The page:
Online poker legislation in California took its biggest step to date on Wednesday with the unanimous passage of a fully formed bill through the Assembly Governmental Organization Committee. After nearly a decade of debate, this might actually happen this year.
The hearing illustrated an unprecedented level of support for internet poker regulation in the state — AB 2863 passed with an 18-0 vote — yet work to be done before the bill will be able to move through the full Assembly.
Obstructions remaining appear to be down to one. Assemblyman Adam Gray's addition of a $60 million annual stipend for the horse racing industry wasn't opposed by any tribal leaders. Jeff Grube of Agua Caliente was the only one to question the size of the $60 million figure, and even he said he didn't see the concept as a major issue. Gray declared the issue of horse racing participation settled.
"We started this process last year with two major points of contention around horse racing and the suitability issue," Gray said. "We've addressed one of those concerns in a way that's brought together a coalition of support that we've never seen over the course of that decade."
That leaves suitability standards in regards to the participation of PokerStars as the lone sticking point. In one of the biggest developments of the hearing, Gray made assurances that some sort of suitability standards will be included in the legislation before it leaves the Assembly.
The group of Indian tribes and card clubs in partnership with PokerStars have long lobbied for regulatory agencies to oversee suitability standards, which is how brick-and-mortar gaming works in California.
Robert Martin of Morongo, a leader in this coalition, made clear his position that the bill should not pick winners or losers in the marketplace, and implied that legislative restrictions on suitability could lead to legal challenges.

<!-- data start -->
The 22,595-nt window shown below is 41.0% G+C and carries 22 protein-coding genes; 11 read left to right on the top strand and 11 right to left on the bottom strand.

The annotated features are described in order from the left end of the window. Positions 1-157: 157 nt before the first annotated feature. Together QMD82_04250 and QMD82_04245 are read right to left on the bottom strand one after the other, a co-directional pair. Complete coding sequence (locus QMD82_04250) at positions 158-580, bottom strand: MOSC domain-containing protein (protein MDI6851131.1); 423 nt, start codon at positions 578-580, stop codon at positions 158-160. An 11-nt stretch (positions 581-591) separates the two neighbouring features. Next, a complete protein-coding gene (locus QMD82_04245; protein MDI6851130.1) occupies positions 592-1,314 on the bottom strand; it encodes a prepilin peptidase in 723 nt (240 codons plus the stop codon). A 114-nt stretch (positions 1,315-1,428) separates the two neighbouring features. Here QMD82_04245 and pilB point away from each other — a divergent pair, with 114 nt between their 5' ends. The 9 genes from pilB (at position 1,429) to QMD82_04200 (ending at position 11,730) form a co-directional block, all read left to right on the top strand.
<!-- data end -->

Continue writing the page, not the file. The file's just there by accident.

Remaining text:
Mark Macarro of Pechanga stated that sites (namely PokerStars) that continued to operate after the passage of UIGEA gained unfair advantages in building a brand name, sophisticated software and customer base at a time tribal casinos would have been shut down for offering online poker.
"This requires clear policy from the legislature, not unelected bureaucrats, for legal and regulative clarity," Macarro said.
Gray pointed out that there are arguments online poker in California was a gray area during this period, unregulated but not outright illegal — similar to the status of Daily Fantasy Sports today.
Gray, who also chairs the committee but stepped aside to vice chair Franklin Bigelow for this hearing since it involved his bill, explained that the amendment added to the legislation last week was a placeholder for suitability standards. That language was: The bill would become operative when criteria are established by statute addressing involvement in internet betting prior to the state's authorization of internet poker pursuant to its provisions.
"We're having meetings every two weeks with a variety of tribal governments with all different perspectives to try to arrive on what that language will look like and to build the consensus necessary to move this forward," Gray said. "I've made a verbal commitment and an in-writing commitment right here in the bill that we will in fact put in suitability language, which is the last remaining issue."